Of course it could be that whatever makes a woman susceptible to endo also makes her more likely to have a lower BMI at a younger age. A growing body of evidence suggests that endometriosis is condition you are born with and is hereditary - so it may, or may not, be that whatever genetic/epigenetic factors result in a woman developing endo, also affect her metabolism or fat deposition resulting in her having a lower BMI before she started taking hormonal medication. Unfortunately there are still a lot of questions that need to be answered before we can make any definite conclusions here, but when we eventually answer those questions, we will have a better understanding of this paradoxical disease.

This is my interpretation of the current study, as ever though I encourage everyone to do their own research and draw their own conclusions, so below is a link to the study I have been talking about this month, which you can read and download, in full, for free.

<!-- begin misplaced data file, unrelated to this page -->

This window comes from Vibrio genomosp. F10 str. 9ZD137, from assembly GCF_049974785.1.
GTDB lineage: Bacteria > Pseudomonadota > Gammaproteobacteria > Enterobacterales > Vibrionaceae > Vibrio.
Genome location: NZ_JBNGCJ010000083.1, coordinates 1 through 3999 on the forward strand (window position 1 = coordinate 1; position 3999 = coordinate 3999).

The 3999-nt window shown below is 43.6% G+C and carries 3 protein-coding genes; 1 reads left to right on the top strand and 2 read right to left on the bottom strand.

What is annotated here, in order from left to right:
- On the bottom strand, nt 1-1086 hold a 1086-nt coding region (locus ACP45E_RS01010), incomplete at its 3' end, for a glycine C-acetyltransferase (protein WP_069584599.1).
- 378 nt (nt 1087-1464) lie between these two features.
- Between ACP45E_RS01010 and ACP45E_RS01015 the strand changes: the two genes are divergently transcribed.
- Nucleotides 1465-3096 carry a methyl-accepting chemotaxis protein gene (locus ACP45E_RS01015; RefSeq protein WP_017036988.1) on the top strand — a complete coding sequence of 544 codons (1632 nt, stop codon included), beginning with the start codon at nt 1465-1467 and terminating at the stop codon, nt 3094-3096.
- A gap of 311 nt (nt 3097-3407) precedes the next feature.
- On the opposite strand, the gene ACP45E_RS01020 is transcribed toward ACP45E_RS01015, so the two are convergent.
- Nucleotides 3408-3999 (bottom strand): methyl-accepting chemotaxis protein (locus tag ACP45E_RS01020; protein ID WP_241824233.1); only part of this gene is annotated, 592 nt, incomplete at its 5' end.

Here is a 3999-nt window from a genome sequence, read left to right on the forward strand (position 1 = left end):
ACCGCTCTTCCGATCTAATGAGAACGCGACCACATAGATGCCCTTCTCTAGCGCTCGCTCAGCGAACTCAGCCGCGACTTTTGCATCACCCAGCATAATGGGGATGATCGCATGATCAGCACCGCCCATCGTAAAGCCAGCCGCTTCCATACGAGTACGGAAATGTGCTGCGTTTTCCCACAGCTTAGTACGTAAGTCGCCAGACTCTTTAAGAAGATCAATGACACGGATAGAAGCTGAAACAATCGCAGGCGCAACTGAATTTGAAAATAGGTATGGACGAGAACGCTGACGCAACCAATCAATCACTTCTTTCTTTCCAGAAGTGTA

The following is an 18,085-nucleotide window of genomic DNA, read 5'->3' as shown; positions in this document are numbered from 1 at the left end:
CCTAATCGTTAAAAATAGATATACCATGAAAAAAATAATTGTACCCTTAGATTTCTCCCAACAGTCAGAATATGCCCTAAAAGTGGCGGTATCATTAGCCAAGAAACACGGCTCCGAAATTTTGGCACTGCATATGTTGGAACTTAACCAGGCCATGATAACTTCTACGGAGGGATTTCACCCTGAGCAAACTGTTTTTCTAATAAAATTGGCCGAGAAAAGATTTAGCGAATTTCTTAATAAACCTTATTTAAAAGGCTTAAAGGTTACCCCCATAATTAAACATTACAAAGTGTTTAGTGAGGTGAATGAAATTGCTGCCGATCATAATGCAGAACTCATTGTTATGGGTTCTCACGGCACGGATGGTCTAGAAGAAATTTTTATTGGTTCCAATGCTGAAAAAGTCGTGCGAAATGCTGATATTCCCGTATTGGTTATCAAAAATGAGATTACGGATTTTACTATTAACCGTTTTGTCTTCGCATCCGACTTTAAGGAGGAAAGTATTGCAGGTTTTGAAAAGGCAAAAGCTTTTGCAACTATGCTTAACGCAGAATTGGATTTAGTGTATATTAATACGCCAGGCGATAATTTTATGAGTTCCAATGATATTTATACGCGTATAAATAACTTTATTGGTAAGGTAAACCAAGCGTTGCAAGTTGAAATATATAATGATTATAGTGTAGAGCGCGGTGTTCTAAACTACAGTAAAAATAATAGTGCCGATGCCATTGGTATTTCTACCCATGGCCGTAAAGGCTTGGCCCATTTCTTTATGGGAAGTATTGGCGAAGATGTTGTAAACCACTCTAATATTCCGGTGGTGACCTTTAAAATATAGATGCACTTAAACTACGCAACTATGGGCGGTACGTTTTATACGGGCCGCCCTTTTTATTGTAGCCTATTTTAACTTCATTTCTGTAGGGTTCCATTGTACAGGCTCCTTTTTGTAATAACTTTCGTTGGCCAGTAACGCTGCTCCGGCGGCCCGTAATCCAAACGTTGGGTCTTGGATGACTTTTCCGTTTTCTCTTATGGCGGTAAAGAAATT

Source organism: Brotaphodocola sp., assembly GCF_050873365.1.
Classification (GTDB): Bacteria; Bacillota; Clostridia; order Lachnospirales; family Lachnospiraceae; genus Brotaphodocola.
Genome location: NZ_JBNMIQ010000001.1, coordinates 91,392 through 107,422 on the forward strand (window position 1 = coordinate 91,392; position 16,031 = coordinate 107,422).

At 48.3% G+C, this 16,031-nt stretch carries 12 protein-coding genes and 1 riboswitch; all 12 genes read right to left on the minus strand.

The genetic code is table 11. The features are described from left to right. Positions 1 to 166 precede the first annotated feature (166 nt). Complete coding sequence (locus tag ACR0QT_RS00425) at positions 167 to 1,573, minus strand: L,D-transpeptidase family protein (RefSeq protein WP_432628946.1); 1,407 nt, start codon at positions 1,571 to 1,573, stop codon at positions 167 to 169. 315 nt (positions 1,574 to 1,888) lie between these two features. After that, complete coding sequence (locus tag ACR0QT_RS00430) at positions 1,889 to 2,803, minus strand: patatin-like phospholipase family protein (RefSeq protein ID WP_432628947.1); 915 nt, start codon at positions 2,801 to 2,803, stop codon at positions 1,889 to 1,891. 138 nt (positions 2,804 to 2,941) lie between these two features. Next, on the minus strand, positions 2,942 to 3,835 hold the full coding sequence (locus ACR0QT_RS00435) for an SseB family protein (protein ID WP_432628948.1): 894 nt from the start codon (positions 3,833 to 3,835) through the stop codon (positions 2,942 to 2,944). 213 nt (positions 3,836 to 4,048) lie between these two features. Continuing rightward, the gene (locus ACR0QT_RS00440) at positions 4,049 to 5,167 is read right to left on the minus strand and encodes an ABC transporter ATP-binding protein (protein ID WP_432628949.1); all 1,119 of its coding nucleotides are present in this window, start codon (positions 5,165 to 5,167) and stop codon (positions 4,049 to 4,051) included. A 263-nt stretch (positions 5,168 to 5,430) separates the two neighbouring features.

1. What I find dangerous about this is that now larger sized women will be less likely to be diagnosed, as once doctors used to think endometriosis was a disease of older women, so it was impossible that a younger woman could get it.

    1. Thats an excellent concern to raise Mrs Droz. I certainly hope that this research wont influence doctors to dismiss women they think are 'too big for endo'